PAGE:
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Monday, April 19, 2021

The Army Studies Real Time Conversation

Considerable, interesting piece on the topic. Leads to the open question about how we converse with our robot assistants.   And leads on to other kinds of hybrid, cooperative work.   And AI to provide useful information about the meaning of statements and commands in context.    Expect lots more in this space in the coming years.

Army researchers create pioneering approach to real-time conversational AI  by The Army Research Laboratory  in Techexplore.

Spoken dialogue is the most natural way for people to interact with complex autonomous agents such as robots. Future Army operational environments will require technology that allows artificial intelligent agents to understand and carry out commands and interact with them as teammates.

Researchers from the U.S. Army Combat Capabilities Development Command, known as DEVCOM, Army Research Laboratory and the University of Southern California's Institute for Creative Technologies, a Department of Defense-sponsored University Affiliated Research Center, created an approach to flexibly interpret and respond to Soldier intent derived from spoken dialogue with autonomous systems.

This technology is currently the primary component for dialogue processing for the lab's Joint Understanding and Dialogue Interface, or JUDI, system, a prototype that enables bi-directional conversational interactions between Soldiers and autonomous systems.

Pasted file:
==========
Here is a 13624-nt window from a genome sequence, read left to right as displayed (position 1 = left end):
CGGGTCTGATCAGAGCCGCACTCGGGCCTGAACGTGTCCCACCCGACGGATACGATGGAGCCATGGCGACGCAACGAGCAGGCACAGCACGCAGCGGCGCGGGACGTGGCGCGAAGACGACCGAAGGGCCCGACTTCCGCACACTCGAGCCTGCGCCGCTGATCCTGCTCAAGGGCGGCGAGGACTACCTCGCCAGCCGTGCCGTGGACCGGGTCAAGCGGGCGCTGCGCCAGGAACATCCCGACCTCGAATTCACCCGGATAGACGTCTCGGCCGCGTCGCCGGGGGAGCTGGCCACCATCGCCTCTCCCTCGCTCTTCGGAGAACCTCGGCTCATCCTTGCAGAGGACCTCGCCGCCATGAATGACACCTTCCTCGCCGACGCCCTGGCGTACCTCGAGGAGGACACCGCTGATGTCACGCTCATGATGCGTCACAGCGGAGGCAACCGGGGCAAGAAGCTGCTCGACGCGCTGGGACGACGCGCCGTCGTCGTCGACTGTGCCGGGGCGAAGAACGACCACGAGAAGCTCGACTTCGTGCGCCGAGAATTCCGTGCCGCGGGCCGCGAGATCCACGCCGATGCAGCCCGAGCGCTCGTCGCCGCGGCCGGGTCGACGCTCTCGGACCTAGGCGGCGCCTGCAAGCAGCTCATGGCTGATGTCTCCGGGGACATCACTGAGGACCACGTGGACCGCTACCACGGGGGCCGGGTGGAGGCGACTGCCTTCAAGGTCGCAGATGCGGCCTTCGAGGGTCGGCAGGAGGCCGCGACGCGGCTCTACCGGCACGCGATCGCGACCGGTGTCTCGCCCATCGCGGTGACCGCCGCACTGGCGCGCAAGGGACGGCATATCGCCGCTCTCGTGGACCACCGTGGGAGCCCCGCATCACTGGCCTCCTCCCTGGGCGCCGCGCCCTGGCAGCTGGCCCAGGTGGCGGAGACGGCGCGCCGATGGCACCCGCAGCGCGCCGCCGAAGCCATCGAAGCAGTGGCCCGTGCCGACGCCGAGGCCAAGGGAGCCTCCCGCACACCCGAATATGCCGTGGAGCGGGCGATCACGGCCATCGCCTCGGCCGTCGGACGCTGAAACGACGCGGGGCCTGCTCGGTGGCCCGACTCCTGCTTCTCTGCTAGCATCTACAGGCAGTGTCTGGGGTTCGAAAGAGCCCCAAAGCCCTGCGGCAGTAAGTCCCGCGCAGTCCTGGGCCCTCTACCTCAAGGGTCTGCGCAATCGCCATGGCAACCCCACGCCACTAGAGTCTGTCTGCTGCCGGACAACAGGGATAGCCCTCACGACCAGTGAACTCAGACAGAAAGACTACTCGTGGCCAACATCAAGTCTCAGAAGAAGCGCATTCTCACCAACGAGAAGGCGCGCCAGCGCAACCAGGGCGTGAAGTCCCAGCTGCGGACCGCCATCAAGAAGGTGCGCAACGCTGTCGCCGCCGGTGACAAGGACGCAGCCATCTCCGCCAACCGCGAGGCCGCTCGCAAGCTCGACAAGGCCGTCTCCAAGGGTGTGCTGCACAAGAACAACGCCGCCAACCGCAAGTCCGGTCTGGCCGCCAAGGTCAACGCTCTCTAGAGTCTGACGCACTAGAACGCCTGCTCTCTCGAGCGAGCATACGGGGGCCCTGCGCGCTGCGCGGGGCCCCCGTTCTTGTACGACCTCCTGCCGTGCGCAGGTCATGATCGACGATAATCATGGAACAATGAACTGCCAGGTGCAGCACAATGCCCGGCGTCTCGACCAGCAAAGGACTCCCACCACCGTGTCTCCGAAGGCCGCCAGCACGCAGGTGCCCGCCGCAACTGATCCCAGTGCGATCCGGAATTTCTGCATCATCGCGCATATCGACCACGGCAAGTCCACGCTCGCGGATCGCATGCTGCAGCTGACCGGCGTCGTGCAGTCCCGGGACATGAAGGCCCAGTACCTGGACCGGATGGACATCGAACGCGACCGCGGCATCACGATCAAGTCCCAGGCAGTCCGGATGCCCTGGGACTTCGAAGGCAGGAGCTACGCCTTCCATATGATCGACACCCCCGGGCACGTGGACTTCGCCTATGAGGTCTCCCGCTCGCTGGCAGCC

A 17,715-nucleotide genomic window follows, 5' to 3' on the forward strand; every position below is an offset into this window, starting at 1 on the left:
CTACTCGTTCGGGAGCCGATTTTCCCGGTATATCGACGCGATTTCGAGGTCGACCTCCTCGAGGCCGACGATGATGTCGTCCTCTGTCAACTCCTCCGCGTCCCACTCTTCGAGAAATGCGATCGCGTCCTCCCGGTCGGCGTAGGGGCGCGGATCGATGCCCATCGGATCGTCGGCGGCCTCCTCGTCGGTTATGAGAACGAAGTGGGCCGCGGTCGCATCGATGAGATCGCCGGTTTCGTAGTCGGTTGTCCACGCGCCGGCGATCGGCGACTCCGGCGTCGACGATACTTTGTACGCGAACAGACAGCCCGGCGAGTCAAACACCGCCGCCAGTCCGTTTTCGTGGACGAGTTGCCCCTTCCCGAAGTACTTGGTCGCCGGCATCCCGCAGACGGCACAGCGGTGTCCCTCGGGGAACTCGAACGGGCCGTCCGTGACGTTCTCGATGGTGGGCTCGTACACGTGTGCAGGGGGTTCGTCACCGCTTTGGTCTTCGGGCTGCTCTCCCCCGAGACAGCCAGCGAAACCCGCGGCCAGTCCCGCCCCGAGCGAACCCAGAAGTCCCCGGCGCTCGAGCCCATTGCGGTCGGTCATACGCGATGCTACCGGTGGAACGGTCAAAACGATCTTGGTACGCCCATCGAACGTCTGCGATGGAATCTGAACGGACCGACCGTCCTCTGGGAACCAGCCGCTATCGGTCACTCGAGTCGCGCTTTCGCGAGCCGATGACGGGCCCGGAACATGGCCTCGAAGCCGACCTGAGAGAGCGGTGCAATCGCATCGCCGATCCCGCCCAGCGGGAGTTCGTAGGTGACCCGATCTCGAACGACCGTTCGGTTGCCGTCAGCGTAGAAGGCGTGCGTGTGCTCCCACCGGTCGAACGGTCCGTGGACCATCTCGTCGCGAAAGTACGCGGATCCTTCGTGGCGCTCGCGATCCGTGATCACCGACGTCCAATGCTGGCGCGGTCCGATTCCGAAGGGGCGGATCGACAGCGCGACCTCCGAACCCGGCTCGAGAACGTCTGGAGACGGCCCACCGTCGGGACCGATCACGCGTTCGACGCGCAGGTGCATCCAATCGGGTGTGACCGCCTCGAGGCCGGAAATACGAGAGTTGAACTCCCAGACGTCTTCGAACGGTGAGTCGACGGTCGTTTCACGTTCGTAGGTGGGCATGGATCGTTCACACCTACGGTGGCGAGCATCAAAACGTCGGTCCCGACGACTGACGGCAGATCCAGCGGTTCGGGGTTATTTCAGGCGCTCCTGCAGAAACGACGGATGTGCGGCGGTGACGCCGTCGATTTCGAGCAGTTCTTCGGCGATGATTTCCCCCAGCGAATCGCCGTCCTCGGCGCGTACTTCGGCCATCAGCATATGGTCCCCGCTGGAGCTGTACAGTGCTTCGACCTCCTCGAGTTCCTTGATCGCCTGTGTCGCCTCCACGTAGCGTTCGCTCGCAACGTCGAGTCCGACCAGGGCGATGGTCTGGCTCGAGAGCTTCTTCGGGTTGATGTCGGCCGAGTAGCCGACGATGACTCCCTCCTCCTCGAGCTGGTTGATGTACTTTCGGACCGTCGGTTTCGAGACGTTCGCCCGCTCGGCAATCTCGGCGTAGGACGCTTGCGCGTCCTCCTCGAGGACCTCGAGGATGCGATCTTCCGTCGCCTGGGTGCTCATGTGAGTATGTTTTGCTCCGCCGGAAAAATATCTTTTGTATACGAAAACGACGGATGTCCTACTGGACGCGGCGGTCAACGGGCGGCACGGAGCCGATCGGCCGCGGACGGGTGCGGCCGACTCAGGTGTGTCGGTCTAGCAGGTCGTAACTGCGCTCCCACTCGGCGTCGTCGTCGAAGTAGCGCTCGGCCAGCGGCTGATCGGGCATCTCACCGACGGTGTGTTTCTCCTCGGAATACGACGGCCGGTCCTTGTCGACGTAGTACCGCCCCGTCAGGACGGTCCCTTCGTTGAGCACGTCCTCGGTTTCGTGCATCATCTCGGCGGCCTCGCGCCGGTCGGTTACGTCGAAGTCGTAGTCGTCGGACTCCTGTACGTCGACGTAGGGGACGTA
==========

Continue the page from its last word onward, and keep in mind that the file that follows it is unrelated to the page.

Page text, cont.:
"We employed a statistical classification technique for enabling conversational AI using state-of-the-art natural language understanding and dialogue management technologies," said Army researcher Dr. Felix Gervits. "The statistical language classifier enables autonomous systems to interpret the intent of a Soldier by recognizing the purpose of the communication and performing actions to realize the underlying intent."

For example, he said, if a robot receives a command to "turn 45 degrees and send a picture," it could interpret the instruction and carry out the task.

To achieve this, the researchers trained their classifier on a labeled data set of human-robot dialogue generated during a collaborative search-and-rescue task. The classifier learned a mapping of verbal commands to responses and actions, allowing it to apply this knowledge to new commands and respond appropriately....  " 

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